Jeramey Jannene
Transportation

City Will Double Number of Permitted Scooters, Ends “Pause”

Bird, Spin will be allowed to enter Milwaukee market.

By - Aug 10th, 2019 10:42 am
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Bird e-scooters. Photo by Dave Reid.

Bird e-scooters. Photo by Dave Reid.

Two additional electric scooter operators are slated to enter the Milwaukee market next week, ending a “pause” placed on the pilot program by Mayor Tom Barrett on August 2nd. The move would double the number of scooters on city streets.

The city intends to approve the applications into the scooter program for Bird and Spin as early as Monday. Each company, including existing entrant Lime, will be allowed 350 scooters bringing the citywide total to 1,050.

The announcement comes after the Department of Public Works (DPW) said it conducted an eight-hour-long survey of scooter users on the East Side, Historic Third Ward and Downtown. The study found that 83 percent of observed trips were taking place in the street as required by law. The DPW press release did not provide compliance statistics for bicycles and motor vehicles.

Barrett, during an August 2nd press conference, said the city had received over 100 complaints in less than a month regarding sidewalk riding, parked scooters blocking the sidewalk and wrong-way bike lane riding.

“Thank you, thank you, thank you,” said Barrett about those that are following the law. “That’s the vast majority of people that used the scooters.” He characterized the offenders as a “small number of people that ruin this for everyone.” The Mayor said public education was needed to improve the experience for everyone.

“We will continue to focus on safety and on addressing the concerns,” said Barrett in a press release. “I am pleased scooter companies are working with their customers to increase awareness and ensure safe riding for everyone on our streets and sidewalks.”

Lime, which was previously approved to have up to 500 scooters citywide, has had its allotment scaled back to 350.

“Each operator’s allowed fleet plan has been scaled back to ensure the number of scooters in circulation are manageable and being used properly,” said Department of Public Works Commissioner Jeff Polenske in the Saturday morning press release. “We will frequently assess the fleet size and determine if adjustments need to be made.”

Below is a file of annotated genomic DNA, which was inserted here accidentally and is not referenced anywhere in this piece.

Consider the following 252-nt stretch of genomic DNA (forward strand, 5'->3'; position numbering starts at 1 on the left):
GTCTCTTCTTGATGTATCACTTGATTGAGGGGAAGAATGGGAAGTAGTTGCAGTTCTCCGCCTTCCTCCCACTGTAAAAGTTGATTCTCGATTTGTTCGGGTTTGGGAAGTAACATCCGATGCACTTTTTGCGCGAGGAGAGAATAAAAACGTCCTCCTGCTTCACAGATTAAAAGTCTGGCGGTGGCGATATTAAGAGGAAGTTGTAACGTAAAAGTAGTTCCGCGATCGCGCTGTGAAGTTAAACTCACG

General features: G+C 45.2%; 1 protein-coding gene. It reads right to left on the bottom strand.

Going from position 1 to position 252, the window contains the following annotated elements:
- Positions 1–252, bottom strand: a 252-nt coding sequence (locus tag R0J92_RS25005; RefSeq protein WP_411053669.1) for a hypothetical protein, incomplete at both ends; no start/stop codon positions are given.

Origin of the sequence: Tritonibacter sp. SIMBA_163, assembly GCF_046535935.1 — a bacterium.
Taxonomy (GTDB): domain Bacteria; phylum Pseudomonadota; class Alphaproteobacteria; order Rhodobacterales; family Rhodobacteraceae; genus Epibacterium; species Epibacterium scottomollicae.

The three companies will be able to place up to 250 dockless scooters each in an area east of Interstate 43 running from W. Oklahoma Ave. north to the city limits near W. Capitol Dr. that includes Downtown, the East Side, Brewers Hill, BronzevilleHarambeeBay View and a special cutout west to N. 22nd St. for Marquette University.

The companies are able to place 100 additional scooters, bringing each company’s total fleet size to 350, in two additional zones (50 scooters per zone) which encompass the rest of the city and are roughly divided by Interstate 94. The pilot program documentation outlines a scenario where scooter fleets would be allowed to increase to 1,000 if certain performance metrics outlined in the pilot study, including utilization, are met.

According to data provided to the city by Lime, over 53,000 trips have been taken on scooters since they launched on July 23rd.

Terms of the city’s pilot document require the companies to pay the city $50 per scooter deployed through the end of 2019 and $300 to review the application.

The pilot is scheduled to end on December 31st, 2019. A formal permitting program is intended to replace it.

Bird will return to the Milwaukee market after pulling its scooters from city streets last August after the city sued the company for violating state law and deploying its scooters on city streets without notice. Spin, owned by Ford Motor Company, will enter the Milwaukee market for the first time.

Scooters from each of the companies can be unlocked using smartphone applications.

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More about the Bird vs Milwaukee Controversy

Categories: Transportation

2 thoughts on “Transportation: City Will Double Number of Permitted Scooters, Ends “Pause””

  1. Lee Bitts says:

    So, what are the safety requirements for scooters? Helmets?

    What happens if you have to come to a sudden stop?

    Sounds like scooter mania is revving up and automobile drivers are now having an additional roadway companion to monitor in addition to bicyclists and errant pedestrians.

    By the way, how many bicyclists and pedestrians observe stop lights and other traffic restrictions?

    I’ve seen scooter riders suddenly appear out of nowhere going quite fast and entering the streets of their choice without seemingly slowing down How many are looking both ways before doing so?

    So many questions.

  2. Dale Bunger says:

    I agree that the scooter roll-out has been less than ideal and time will tell if people get on board with the rules. However, I would say that pedestrians as a whole follow the rules of the road at least as much as the average driver and I pity the person trying to rightfully cross any street at a crosswalk without a light. Most drivers appear to think that the city streets were meant exclusively for them and that pedestrians, bikes, and other traffic are somehow encroaching on their rights. Maybe if the bike lanes weren’t consistently used as a passing lane, people on scooters and bikes would be more likely to use them as intended.

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